These are good questions, shared by many others, and they touch upon a long tradition in the Church of not only remembering those who have gone on before us, but also commending them to God’s loving mercy.
There is a mortuary chapel, built in the 1870s, that stands in the center of the cemetery on the grounds of the now-closed Jesuit seminary at Woodstock, Maryland. Inscribed over the chapel door are these words (in Latin): “Here the Society of Jesus cherishes as keepsakes for heaven the ashes of the dear sons she has brought forth.”
The cherished remains are “keepsakes for heaven;” that’s why we visit cemeteries. The prayerful remembrances — Masses, special prayers for the dead, Rosaries, Stations of the Cross, and other devotional remembrances — are, for the most part, petitions to God. They ask that the departed believer may be united in an eternal embrace with the triune God — Father, Son, and Holy Spirit — in heaven. For that goal was each of us created, for that purpose did Christ die and rise again, and for that end do we pray when we commend the souls of “the faithful departed” to God.
But, you may be wondering, why are they not united with God immediately upon leaving this world? Well, that question relates to our readiness, our preparedness, our freedom from sin, and our satisfaction of what the Church refers to as “temporal punishment due to sin” in order that the union of a human being — a “mere mortal” — with the sinless God is possible.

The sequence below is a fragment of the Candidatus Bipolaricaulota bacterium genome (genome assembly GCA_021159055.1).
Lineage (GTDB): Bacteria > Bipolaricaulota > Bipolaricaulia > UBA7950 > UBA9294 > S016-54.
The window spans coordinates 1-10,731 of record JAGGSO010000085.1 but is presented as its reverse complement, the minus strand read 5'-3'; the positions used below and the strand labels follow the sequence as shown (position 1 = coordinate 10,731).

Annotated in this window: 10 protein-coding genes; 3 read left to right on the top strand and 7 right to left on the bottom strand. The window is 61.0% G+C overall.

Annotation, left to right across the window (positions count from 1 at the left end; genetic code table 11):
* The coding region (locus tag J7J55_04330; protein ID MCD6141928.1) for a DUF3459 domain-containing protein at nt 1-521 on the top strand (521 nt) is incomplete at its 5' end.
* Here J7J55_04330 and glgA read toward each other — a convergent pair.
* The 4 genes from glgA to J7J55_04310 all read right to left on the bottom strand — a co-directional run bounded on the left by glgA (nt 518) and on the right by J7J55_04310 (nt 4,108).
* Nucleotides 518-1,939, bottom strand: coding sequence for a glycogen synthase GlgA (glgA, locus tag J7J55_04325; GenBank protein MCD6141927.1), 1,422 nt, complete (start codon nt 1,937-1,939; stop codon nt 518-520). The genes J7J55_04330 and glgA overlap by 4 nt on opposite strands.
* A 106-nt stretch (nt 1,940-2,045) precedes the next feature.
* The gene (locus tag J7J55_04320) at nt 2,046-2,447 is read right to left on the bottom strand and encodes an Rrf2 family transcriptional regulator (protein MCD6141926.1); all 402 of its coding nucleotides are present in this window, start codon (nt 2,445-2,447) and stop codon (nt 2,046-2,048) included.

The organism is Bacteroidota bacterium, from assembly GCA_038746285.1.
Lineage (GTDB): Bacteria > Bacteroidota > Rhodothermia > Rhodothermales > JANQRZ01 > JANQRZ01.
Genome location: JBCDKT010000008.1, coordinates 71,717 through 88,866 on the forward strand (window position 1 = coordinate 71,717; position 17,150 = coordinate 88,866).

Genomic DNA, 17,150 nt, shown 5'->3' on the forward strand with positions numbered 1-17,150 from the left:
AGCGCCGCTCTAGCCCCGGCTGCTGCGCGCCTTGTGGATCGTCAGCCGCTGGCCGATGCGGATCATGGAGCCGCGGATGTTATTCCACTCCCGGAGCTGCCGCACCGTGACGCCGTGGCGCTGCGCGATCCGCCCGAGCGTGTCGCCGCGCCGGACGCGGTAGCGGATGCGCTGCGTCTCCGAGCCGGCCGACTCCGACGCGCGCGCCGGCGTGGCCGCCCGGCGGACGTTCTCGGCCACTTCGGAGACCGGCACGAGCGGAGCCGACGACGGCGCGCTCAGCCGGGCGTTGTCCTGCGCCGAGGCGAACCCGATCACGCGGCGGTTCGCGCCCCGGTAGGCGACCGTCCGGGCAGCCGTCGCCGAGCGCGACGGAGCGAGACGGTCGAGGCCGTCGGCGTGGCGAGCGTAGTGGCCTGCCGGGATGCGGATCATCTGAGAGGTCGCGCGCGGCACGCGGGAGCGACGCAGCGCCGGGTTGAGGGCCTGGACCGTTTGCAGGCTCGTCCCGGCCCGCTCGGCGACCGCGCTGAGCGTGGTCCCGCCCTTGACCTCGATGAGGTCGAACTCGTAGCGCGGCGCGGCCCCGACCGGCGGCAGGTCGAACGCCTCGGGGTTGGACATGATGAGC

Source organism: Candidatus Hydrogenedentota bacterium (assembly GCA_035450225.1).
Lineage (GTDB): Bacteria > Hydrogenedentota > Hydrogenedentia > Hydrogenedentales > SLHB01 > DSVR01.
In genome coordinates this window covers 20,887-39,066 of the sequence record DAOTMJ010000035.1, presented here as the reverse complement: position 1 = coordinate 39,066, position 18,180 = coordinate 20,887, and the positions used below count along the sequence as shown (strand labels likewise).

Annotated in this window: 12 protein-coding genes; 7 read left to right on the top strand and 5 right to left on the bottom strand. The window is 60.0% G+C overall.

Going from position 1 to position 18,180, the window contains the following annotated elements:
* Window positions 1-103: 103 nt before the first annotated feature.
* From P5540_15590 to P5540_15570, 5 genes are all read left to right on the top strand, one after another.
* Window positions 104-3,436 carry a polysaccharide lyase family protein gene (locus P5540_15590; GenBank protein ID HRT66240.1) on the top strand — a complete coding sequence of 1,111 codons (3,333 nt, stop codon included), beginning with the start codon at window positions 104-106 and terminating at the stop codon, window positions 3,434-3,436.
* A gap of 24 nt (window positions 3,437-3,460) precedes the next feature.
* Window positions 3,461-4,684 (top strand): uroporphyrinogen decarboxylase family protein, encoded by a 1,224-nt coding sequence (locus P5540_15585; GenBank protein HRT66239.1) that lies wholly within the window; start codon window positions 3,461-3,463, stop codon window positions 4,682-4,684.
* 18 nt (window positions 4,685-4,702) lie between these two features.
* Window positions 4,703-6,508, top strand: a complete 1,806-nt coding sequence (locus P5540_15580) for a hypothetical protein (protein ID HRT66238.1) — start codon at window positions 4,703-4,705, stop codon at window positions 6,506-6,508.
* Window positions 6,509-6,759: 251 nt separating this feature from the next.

What is this temporal punishment? Let me suggest that it is a condition of “unreadiness” for eternal union with the Holy Trinity. In one sense you are ready, because you’ve expressed your sorrow and your sins have been forgiven. But in all probability you’re not quiteready, because your love of God at the moment of death may be less than wholehearted, less than perfect. Spiritually, you are right with God (your sins have been forgiven), but you need a bit of tidying up before being taken fully into God’s loving and eternal embrace.
Purgatory is the cure for your condition of unreadiness. It’s the process of purification.
Hence, we pray for the dead to beg God to move that process along. It all relates to God’s love and grace, that they may enfold the souls of the departed and keep them eternally secure.
The Mass, of course, is the absolute best prayer for the dead. It makes the redemptive sacrifice of Christ present again on the altar and, in God’s gracious providence, allows you to ask that this redemptive power be applied to the one for whom you pray.
You didn’t ask, but let me add to this the truth that those who have died can pray for you. They are with God and can pray to God for you. Similarly, your prayers for anyone who is already fully and eternally united to God in love are not wasted. All prayer is powerful, and in this case, your prayer will return in the form of unknown and unpredictable blessings on you and your world.
I visited another Jesuit cemetery once with an elderly and saintly priest who recalled for me the words over the door of the Woodstock mortuary chapel and said quietly, “Remember, Bill, you can never be too good to your dead.” Wise words.
Courtesy William J. Byron, S.J., Catholic Digest